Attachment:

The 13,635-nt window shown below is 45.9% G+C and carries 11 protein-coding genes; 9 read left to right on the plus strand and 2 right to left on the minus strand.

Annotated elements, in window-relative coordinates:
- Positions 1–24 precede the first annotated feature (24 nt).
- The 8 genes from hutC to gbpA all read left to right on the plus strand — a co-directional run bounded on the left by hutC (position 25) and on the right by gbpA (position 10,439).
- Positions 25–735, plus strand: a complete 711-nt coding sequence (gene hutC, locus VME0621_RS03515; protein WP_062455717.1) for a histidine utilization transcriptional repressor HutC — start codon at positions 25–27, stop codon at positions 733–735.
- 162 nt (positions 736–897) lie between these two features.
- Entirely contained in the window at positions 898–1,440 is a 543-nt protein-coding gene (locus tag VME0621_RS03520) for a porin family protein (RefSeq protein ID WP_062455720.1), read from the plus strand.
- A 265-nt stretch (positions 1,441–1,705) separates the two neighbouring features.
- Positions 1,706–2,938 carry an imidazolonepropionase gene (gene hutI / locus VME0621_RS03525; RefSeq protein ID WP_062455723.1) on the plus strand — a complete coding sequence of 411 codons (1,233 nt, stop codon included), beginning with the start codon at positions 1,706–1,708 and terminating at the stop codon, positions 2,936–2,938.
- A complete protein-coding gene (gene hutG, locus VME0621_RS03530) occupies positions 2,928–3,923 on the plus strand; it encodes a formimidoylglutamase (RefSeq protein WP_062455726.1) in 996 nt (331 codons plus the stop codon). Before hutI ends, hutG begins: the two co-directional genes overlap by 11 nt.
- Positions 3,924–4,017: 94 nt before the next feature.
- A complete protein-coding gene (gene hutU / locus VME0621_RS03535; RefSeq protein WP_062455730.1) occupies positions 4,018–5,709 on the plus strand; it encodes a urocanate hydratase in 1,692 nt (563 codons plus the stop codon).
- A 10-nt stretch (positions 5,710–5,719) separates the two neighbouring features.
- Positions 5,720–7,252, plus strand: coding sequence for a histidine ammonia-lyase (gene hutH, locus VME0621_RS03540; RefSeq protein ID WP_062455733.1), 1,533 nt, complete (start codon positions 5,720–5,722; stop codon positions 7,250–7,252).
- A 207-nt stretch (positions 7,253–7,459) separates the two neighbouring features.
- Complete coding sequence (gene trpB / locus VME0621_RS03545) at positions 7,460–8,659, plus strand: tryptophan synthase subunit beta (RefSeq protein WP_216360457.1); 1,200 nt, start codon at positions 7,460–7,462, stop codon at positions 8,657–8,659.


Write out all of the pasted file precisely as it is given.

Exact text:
The 13,635-nt window shown below is 45.9% G+C and carries 11 protein-coding genes; 9 read left to right on the plus strand and 2 right to left on the minus strand.

Annotated elements, in window-relative coordinates:
- Positions 1–24 precede the first annotated feature (24 nt).
- The 8 genes from hutC to gbpA all read left to right on the plus strand — a co-directional run bounded on the left by hutC (position 25) and on the right by gbpA (position 10,439).
- Positions 25–735, plus strand: a complete 711-nt coding sequence (gene hutC, locus VME0621_RS03515; protein WP_062455717.1) for a histidine utilization transcriptional repressor HutC — start codon at positions 25–27, stop codon at positions 733–735.
- 162 nt (positions 736–897) lie between these two features.
- Entirely contained in the window at positions 898–1,440 is a 543-nt protein-coding gene (locus tag VME0621_RS03520) for a porin family protein (RefSeq protein ID WP_062455720.1), read from the plus strand.
- A 265-nt stretch (positions 1,441–1,705) separates the two neighbouring features.
- Positions 1,706–2,938 carry an imidazolonepropionase gene (gene hutI / locus VME0621_RS03525; RefSeq protein ID WP_062455723.1) on the plus strand — a complete coding sequence of 411 codons (1,233 nt, stop codon included), beginning with the start codon at positions 1,706–1,708 and terminating at the stop codon, positions 2,936–2,938.
- A complete protein-coding gene (gene hutG, locus VME0621_RS03530) occupies positions 2,928–3,923 on the plus strand; it encodes a formimidoylglutamase (RefSeq protein WP_062455726.1) in 996 nt (331 codons plus the stop codon). Before hutI ends, hutG begins: the two co-directional genes overlap by 11 nt.
- Positions 3,924–4,017: 94 nt before the next feature.
- A complete protein-coding gene (gene hutU / locus VME0621_RS03535; RefSeq protein WP_062455730.1) occupies positions 4,018–5,709 on the plus strand; it encodes a urocanate hydratase in 1,692 nt (563 codons plus the stop codon).
- A 10-nt stretch (positions 5,710–5,719) separates the two neighbouring features.
- Positions 5,720–7,252, plus strand: coding sequence for a histidine ammonia-lyase (gene hutH, locus VME0621_RS03540; RefSeq protein ID WP_062455733.1), 1,533 nt, complete (start codon positions 5,720–5,722; stop codon positions 7,250–7,252).
- A 207-nt stretch (positions 7,253–7,459) separates the two neighbouring features.
- Complete coding sequence (gene trpB / locus VME0621_RS03545) at positions 7,460–8,659, plus strand: tryptophan synthase subunit beta (RefSeq protein WP_216360457.1); 1,200 nt, start codon at positions 7,460–7,462, stop codon at positions 8,657–8,659.